Loire reds are much less celebrated, and no one would accuse them of being the great wines of the world, but they have a certain something. For the most part they’re fresh, sprightly, juicy and easy-going, though some more substantial wines are made. Many are made using Cabernet Franc, Cabernet Sauvignon’s lesser-known cousin, though some are made using Pinot Noir (the red Burgundy grape) and Gamay (the main Beaujolais grape). They tend to be made in a light, rasping-cherryish style, and they can make a good substitute for Beaujolais. Even the more substantial wines often retain some of the accent on fresh and snappish flavours. This style of wine-making is a little out of fashion—big, dark-fruit reds are the thing—and it’s good to have an alternative for the right occasion. Some really good rosé wines are also made, but I’ll wait till summer for those.

Some drinking suggestions

My local wine merchant, the ever-excellent Corks of Bristol, has a full house, a really good selection, with a couple of fine Vouvrays and a classy sparkling Vouvray (all made by Vigneau-Chevreau, a top producer), as well as a very fine mature Savennières (Clos Du Papillon 2005) and a rare and sophisticated Chenin from the red-dominated Chinon area (Couly-Dutheil, Les Chanteaux 2012). They also have three Loire reds, including a Cabernet Franc (Amirault, La Coudraye 2013, from Bourgueil), a Gamay (Marionnet, Domaine De La Charmoise 2013, from Touraine) and a Pinot Noir (Balland, Sancerre Rouge 2010, from Sancerre). The Cabernet is a relatively substantial wine and can be kept, but it’s still fresh and approachable. Corks also stocks a Sancerre rosè. All these wines retail for around £15 at time of publication, except the Savennières, which is a little under £30, and the Gamay, which is just over £10. All the wines are listed here and the fizz is here.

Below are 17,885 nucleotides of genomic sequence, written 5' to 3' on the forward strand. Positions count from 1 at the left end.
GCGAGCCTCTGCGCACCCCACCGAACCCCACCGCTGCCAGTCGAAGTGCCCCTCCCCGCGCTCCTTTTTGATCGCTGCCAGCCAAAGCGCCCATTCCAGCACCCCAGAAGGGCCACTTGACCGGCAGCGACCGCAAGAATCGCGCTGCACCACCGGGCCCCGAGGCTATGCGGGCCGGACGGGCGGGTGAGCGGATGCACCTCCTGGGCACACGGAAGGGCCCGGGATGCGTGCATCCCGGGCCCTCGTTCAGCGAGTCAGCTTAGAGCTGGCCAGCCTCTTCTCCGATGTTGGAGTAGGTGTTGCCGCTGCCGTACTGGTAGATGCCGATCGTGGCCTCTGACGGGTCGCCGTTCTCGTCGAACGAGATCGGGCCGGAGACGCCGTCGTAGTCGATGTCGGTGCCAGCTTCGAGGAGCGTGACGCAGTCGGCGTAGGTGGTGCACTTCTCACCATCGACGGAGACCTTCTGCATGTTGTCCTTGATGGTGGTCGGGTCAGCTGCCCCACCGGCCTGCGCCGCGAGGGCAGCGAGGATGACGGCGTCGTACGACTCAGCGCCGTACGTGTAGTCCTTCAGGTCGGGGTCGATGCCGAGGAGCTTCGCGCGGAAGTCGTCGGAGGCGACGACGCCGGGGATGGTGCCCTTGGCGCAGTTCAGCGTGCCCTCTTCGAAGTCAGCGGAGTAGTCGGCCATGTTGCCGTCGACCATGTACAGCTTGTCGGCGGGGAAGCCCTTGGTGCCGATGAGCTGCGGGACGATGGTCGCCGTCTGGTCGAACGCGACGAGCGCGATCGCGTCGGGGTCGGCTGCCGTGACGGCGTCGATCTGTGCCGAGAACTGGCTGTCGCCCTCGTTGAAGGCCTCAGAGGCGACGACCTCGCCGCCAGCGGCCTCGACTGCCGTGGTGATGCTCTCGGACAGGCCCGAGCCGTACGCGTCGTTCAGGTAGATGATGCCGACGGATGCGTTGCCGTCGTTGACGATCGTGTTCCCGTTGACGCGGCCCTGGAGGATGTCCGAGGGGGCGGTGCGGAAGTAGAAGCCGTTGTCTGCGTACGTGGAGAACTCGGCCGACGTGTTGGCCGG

The Wine Society (UK, members only) has a nice range of Loire wines, while its own-label sparkling Saumur is made by my favourite local producer, Gratien et Meyer, and is excellent value at £9.50. Gratien et Meyer’s standard sparkling Saumur is available from Majestic at £13.50. The Society’s Crémant de Loire is also made by G & M; there’s a nice piece about how it is blended here.

The Wine Society also used to sell the perfectly named Spring Vouvray (Vincent Carême), a simple but excellent value wine, but it looks like Asda now sells it. (For the most part, and without being prissy about it, I don’t buy much wine from supermarkets.)